Law where she was editor of the Law
Review. Rep. Abzug has practiced law in
New York City since 1947, specializing in
labor and civil rights cases.
She has been active in organizing
numerous community campaigns for
peace, banning nuclear weapons testing,
open housing and other urban problems.
Her involvement in the peace
movement began in 1962 with the
resumption of nuclear testing by both the
U.S. and the U.S.S.R. She helped
organize support for the nuclear test ban
treaty on both state and national levels.
From this beginning, she became a
principal figure in the union of the peace
movement and the politicians in the
"Dump Johnson" movement in 1968.
While in Congress, she has been a leader
for the Eno River
Hillsborough Mayor Fred Cates said
the Whittaker plant met town standards
for a desirable industry and maintained
the area had to provide employment for
The plant 'would have employed up to
100 workers in the initial phase of its
Cates said Juiiccs ot the company
locating their plant in Orange County
appear exceedingly dim because other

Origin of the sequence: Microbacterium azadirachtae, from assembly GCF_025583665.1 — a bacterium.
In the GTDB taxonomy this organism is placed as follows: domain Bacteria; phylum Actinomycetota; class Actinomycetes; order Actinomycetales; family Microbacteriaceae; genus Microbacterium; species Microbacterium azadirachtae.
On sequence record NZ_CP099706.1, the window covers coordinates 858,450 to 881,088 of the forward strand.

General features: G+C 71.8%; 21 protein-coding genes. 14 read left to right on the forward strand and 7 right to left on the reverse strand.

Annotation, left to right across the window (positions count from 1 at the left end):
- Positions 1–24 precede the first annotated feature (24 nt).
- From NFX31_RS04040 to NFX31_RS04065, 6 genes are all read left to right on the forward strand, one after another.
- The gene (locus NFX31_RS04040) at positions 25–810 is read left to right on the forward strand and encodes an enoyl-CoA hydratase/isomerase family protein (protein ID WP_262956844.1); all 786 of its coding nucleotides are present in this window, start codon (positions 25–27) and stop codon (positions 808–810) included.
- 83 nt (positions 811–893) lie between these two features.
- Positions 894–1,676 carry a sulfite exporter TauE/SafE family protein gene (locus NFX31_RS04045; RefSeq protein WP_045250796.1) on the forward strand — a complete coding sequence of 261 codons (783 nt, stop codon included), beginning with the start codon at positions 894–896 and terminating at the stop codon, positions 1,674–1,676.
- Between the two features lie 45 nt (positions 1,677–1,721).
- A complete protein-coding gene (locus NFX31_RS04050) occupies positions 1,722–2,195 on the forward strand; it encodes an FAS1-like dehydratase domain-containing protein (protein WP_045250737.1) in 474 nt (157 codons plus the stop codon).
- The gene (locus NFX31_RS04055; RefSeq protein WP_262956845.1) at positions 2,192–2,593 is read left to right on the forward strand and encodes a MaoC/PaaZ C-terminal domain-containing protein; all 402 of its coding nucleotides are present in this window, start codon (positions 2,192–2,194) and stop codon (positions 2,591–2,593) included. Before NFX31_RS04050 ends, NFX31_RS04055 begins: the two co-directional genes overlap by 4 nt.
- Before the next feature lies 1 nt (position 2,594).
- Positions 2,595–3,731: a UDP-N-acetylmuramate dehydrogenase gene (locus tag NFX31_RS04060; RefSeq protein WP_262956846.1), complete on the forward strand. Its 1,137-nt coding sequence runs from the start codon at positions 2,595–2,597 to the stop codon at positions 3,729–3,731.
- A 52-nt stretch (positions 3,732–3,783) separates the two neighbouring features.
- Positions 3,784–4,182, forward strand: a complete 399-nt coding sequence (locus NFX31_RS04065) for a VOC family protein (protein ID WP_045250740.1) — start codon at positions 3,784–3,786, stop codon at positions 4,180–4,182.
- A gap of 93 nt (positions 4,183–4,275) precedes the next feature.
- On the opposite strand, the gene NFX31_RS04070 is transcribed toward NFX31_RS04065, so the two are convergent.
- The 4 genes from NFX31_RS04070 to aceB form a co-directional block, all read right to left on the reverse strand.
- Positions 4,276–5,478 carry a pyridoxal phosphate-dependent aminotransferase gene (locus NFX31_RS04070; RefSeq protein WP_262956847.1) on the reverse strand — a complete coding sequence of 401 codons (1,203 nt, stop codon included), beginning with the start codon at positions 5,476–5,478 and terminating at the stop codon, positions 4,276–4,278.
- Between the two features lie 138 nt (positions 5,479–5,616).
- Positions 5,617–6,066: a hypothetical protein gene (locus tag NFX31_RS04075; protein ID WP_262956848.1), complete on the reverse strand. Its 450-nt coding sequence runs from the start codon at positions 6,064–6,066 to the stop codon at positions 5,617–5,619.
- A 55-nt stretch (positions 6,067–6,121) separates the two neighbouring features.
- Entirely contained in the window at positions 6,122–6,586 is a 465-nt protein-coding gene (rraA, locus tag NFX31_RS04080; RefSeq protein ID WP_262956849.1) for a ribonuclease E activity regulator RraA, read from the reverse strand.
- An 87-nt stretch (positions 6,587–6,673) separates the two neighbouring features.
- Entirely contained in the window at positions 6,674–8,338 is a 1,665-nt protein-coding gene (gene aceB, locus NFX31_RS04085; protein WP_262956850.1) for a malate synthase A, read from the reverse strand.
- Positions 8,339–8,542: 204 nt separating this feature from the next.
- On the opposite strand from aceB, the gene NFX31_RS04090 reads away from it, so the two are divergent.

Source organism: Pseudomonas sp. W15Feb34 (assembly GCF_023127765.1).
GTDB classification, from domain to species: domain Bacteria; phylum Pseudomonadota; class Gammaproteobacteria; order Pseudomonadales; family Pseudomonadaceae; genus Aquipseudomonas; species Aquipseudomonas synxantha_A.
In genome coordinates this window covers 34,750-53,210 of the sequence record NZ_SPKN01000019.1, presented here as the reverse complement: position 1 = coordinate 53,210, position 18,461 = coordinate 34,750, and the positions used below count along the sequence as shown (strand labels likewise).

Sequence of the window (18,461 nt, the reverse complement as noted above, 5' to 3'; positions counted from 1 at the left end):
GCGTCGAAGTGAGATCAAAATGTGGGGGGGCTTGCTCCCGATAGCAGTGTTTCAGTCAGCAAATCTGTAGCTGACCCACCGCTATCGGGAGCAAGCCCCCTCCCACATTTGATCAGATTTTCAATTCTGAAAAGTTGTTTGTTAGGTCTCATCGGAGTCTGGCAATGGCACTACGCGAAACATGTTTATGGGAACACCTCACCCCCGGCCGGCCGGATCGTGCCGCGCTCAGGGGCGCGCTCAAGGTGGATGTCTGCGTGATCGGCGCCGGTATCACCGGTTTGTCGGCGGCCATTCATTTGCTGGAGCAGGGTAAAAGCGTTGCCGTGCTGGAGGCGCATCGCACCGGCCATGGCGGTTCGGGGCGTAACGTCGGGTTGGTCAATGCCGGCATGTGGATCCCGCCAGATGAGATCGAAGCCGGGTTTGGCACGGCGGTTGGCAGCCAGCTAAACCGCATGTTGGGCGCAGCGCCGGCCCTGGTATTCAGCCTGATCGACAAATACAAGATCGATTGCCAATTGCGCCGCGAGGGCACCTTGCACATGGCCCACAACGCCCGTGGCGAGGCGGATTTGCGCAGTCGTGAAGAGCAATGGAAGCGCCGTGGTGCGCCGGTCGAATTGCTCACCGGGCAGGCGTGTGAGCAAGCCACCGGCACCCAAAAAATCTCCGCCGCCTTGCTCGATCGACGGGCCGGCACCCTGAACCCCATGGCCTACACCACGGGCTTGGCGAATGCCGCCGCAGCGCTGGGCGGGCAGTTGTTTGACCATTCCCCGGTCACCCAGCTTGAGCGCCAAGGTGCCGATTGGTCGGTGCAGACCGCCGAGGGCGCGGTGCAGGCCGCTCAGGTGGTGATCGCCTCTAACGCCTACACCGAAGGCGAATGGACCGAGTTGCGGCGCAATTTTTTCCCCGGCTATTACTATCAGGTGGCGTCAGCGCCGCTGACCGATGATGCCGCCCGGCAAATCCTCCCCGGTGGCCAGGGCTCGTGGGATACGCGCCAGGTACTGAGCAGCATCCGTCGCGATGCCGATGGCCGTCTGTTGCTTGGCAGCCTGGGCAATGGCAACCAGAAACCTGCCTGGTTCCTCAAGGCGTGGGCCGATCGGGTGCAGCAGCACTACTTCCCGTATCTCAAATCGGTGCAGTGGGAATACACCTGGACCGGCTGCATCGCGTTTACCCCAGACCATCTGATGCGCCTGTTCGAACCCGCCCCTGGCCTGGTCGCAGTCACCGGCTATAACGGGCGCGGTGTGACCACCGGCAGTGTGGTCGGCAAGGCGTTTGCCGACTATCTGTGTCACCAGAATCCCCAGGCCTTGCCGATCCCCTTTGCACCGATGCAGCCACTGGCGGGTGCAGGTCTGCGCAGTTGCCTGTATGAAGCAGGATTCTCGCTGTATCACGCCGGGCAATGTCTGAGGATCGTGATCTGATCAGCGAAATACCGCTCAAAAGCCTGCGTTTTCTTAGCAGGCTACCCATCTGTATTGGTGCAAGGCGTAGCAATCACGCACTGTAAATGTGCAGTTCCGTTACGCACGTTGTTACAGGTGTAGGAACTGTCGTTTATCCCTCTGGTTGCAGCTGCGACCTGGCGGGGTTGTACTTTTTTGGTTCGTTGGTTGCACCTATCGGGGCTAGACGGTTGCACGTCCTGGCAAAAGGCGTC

communities m the region are making "u'l
sorts ot concessions" to attract new
C-o:: . H v.- l-m.
rla.ed Kerdr.cv -.th J :.- S--g:t .r.
H.-w he ......J--': r.- u-v :r. o.
Car.-hn.i TD "The- d.dn": he:p."
., . , - . - . . ! , -Clemen
t. u r-urd ID dr.-,-.-
trom the three I'M" helped the T:
civmc tnem - tirt
As Nick 'idvn;c kept w i-s. p..:
uwa and over the dangerous lie :
.tO..AO. Ic..c..c. -I-- t
i v 1 ' i
-rr. cAtpv-l 1V
f in(I fniir field POals
which pave the
and photos, page
in the moves to end U.S. involvement m
the Vietnam war and in Congressional
efforts to end the draft.
When the Pentagon Papers controversy
arose, she introduced a rare "resolution
of inquiry" calling for the release of the
papers and other important d uu-nents
pertaining to U.S. involvement in
Rep. Abzug played a leading role in
the election of John Lindsay to the
mayor's chair in New York. She
organized and still heads the Taxpayer's
Campaign for Urban Priorities in New
York, wnich received a major share of the
Jethrc Tail's Ian Anderson gyrates
Auditorium nderson wild antics kept
eeniiii (Staff photo by Cliff KoIovsrn
v " v
. . P
I . ' . T 4 '
- '' - ?' o?o'-,V' " o - ' . .
Heels first nlacc in I fit ACC. See related li
3. (Staff photo by Cliff KJos.n I
credit tor Lmdsav vivt :.. .. 1
In add:ton ! t!;e-.e ,ot:
began a movement m 1 '".' ',-
York City a separate t ate Sr.
the dissolution the - ti
ReP V :- :0 h:
significant rde s.n th.- ;-i
nat! T.a! w -n.en 's . . : '
She has appeared . n :.. , ;
numerous areas ' ' the c o.'r.
the mjb;!;.at!' in ( -t w one
effective political a.ti'-r, e;.
equal fights for women.
c v . .'
madly before a full house in Carmichael
an electric spark in the crowd thrnuuhuui the
: A ft